Jon Gracey's

Games That Rocked…Jay Foreman’s World – #31: Prince Of Persia

In Amiga, DS, Game Boy, iOS, Mac, Master System, NES, PC, SNES, Wii on April 14, 2013 at 8:24 pm

Today’s post is by Jay Foreman.


Title: Prince Of Persia

Format: PC, Master System, Game Boy, Amiga, SNES, NES, Mac, iOS, DS, Wii

Released: October 3rd, 1989

Pop_box_artMy parents never got us a console. They reasoned quite sensibly that if we had one we’d probably play computer games. The only thing in the house to play games on was the family PC my dad intended us to do homework on that he bought from Dixons about one week before Windows 95 came out. This unfortunate timing meant that right from day seven it was only good enough for playing obsolete games.It also meant that ours was probably the only computer in the world actually affected by the Millennium Bug. At midnight on December 31st 1999, it unexpectedly celebrated the 4th of January 1982, so we decided to put it in the cupboard and buy a new one.

As I write this now, getting the dates straight in my head, it doesn’t seem right that we only had that Compaq for five years. As far as I remember it, that friendly beige member of the family was with me throughout my entire upbringing. It just goes to show how formative and memorable those short teenage years were that I spent with the computer that watched me pubert.

One game I used to play for hours on this machine and remember better than any other during these years was Prince of Persia.


Prince of Persia is a 1989 DOS game people my age love to get nostalgic about, in which you, a little man in an orange turban, have to escape from a dungeon. 

Even though Prince of Persia is technically a platform game (it literally has platforms that you run onto and jump off of) it doesn’t seem fair to put it in that category. The words “Platform Game” to me suggest jumping to superhuman heights, changing direction mid-air, flashing things and a cacophony of ba-dings, fanfares and nineties techno music.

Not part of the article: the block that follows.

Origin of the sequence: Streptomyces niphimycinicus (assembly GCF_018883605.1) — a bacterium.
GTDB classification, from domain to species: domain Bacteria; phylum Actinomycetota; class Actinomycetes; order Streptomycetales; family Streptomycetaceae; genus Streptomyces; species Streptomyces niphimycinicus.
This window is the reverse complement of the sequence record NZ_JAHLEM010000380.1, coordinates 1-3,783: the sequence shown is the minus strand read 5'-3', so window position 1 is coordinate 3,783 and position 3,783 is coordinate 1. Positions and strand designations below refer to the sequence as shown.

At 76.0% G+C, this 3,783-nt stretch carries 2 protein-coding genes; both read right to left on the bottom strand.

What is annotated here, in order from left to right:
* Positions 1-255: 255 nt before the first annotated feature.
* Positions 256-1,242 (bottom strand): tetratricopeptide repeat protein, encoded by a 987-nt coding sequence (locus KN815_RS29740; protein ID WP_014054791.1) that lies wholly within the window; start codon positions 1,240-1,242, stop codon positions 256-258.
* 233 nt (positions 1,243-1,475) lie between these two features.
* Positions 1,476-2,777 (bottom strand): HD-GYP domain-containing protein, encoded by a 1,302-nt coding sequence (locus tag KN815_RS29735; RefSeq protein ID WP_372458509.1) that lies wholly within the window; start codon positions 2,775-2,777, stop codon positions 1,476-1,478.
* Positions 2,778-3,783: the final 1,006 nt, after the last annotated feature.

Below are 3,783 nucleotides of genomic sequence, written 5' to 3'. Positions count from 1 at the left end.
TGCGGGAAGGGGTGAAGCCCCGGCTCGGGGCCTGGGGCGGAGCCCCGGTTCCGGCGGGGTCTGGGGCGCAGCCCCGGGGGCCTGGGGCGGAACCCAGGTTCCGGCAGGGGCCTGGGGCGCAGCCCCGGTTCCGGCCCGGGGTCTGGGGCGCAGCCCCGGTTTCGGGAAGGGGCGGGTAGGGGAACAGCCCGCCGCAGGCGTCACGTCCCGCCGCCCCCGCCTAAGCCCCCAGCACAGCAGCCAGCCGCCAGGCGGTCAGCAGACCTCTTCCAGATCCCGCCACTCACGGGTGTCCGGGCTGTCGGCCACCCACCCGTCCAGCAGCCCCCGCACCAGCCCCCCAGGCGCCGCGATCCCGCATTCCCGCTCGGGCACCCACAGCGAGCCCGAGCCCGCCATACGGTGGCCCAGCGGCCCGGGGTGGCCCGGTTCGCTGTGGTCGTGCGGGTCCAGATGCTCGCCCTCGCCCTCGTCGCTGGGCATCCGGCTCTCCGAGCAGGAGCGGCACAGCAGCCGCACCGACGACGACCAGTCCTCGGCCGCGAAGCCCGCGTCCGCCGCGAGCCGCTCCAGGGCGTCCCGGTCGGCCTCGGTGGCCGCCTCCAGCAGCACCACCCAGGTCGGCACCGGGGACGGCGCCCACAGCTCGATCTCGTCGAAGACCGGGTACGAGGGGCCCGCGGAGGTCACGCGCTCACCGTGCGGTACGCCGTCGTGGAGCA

But Prince of Persia has none of these queasy-Japanesey features. Instead, the little man you control jogs at a leisurely pace from one screen to another, the camera remaining static throughout. There’s no music (apart two bars of “oh dear” every time you die) and very little sound, just the hypnotic “paf paf paf” of your footsteps and an occasional gentle “clang”, “ow” or “splat”. There are floor panels that open and close different doors, unstable tiles that crumble when you step on them, and different coloured potions that do various things to your health/gravity, so it’s probably closer to a puzzle than a platform game. But the various guards and skeletons you have to stab your way past and the fact that you’re only given an hour to complete it give it an urgency that puts Prince of Persia in a unique genre of its own.

What really stands out is the stunning realism. If you’re prepared to overlook the fact that the dungeon you’re supposed to be incarcerated in is a series of 2D puzzles just waiting to be solved (surely our hero realises he’s in a computer game!) then it’s all really believable. There are no coins that magically disappear when you walk into them, every object has to be picked up off the floor, you skid slightly when you stop running, and when you die you don’t flash and disappear, or stare at the camera with a sad face and fall off the screen – you collapse in a nasty heap on the floor.